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Here's why the summer heat hasn't stopped COVID-19, according to the experts

Scientists expected warmer temperatures to slow the spread of COVID-19, but now cases are surging

MACON, Ga. — Months ago, scientists were optimistic that warmer temperatures could help slow the spread of coronavirus. 

Instead, cases are surging in the summertime heat.

“There is a lot we don’t know, and a lot we still have to answer,” said public health microbiologist Amber Schmidtke.

Schmidtke says the sun’s rays can help weaken or kill the virus.

“We do know that all genetic material with DNA or RNA like this virus has is very susceptible to UV light damage,” said Schmidtke. “So, there was and there is still an expectation that UV light is going to work to our advantage.”

But after more research it’s clear sunlight alone won’t help slow the spread.

“We have had interesting things come to light...because of just natural human tendencies of how people come together and interact,” said Schmidtke.

For example, weeks ago some studies suggested sunlight could kill the virus on surfaces. 

Now, thanks to new research, Schmidtke says it's very unlikely to catch the virus that way, shifting their focus from contaminated surfaces to respiratory droplets.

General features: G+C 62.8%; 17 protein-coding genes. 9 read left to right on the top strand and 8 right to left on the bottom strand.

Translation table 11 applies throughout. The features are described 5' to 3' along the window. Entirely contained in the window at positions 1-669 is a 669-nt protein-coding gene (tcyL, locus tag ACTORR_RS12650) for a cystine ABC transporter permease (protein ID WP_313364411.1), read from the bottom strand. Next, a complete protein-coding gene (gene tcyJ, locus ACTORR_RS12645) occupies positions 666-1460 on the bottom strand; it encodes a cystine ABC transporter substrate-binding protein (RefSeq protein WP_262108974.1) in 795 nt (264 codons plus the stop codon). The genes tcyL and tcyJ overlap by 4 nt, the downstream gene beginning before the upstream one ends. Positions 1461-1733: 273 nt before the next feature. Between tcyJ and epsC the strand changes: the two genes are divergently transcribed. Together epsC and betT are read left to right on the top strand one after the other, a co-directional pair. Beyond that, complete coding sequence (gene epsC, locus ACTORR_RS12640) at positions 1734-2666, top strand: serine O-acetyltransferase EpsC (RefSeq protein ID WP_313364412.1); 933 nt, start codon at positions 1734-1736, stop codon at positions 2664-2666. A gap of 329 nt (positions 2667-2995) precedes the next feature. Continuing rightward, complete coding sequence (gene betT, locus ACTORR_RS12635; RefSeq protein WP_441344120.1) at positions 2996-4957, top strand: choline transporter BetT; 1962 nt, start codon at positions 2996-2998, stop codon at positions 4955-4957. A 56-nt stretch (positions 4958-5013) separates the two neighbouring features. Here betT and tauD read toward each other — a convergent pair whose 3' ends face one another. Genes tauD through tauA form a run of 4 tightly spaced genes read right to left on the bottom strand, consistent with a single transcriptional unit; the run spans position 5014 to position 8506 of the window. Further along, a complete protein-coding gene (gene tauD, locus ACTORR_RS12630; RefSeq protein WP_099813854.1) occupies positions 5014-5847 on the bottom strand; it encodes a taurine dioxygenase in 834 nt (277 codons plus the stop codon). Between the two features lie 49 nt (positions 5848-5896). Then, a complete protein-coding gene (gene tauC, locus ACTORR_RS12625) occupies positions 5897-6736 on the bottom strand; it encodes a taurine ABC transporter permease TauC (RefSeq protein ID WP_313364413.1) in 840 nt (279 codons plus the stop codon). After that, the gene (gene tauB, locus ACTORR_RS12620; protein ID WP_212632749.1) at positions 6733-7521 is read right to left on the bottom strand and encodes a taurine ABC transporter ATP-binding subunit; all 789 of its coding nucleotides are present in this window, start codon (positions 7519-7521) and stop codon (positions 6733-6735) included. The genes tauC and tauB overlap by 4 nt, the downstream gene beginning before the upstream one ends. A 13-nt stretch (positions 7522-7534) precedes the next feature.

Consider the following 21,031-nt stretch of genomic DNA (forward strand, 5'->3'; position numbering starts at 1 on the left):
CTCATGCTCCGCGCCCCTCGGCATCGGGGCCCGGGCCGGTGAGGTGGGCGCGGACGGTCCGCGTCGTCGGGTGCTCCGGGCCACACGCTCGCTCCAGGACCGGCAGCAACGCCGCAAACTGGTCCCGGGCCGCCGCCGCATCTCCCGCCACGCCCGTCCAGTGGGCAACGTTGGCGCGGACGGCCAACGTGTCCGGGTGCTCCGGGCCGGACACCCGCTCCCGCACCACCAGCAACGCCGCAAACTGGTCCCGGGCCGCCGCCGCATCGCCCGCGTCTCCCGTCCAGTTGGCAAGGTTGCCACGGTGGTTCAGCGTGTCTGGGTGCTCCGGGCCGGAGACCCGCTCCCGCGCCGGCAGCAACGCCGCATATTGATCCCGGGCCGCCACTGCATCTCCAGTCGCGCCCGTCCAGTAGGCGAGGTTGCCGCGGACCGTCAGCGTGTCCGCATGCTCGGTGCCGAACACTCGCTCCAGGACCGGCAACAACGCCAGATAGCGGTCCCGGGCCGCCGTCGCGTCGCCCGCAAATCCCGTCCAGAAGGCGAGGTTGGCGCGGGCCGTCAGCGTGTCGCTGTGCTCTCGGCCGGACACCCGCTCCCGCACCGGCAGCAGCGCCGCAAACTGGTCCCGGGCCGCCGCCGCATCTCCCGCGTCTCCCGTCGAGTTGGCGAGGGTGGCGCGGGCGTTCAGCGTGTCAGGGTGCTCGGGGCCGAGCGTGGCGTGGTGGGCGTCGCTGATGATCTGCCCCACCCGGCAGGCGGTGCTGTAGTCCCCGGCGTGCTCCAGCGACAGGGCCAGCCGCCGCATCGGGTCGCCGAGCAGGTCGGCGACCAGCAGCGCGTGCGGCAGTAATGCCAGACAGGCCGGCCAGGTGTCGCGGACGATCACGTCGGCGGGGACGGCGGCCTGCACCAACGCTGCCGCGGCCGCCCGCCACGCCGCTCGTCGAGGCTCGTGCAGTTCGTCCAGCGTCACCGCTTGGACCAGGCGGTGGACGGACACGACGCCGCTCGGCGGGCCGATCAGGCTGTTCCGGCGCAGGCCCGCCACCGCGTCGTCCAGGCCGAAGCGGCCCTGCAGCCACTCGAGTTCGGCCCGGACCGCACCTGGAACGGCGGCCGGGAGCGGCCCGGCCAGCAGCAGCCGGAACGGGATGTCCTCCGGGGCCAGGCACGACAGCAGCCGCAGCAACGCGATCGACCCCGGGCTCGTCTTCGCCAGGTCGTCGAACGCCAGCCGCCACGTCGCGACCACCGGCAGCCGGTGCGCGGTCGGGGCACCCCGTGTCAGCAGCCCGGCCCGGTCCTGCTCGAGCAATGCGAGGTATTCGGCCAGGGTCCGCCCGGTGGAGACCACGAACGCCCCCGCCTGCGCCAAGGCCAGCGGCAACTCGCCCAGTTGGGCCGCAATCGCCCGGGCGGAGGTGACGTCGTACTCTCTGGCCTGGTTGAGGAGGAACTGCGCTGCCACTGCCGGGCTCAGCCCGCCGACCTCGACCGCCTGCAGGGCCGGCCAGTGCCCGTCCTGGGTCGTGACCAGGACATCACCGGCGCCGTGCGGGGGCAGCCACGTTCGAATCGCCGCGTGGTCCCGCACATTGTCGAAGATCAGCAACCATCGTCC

“There is some concern that there may be some airborne quality to this as well,” said Schmidtke. “ That means the virus may be aloft in the air a little longer than the individual may be to transmit the infection.”

So while the sun may help a little, scientists believe our behavior plays a bigger role.

“This virus doesn’t care that we’re tired of self-quarantining and isolation. It doesn’t care that we want to go out and do a whole lot of things. In fact, it depends on it. When we get together we give the virus a chance to spread to that next person,” said Schmidtke.

Data and information changes every day, but scientist still agree on this: wearing a mask and social distancing can help slow the spread.

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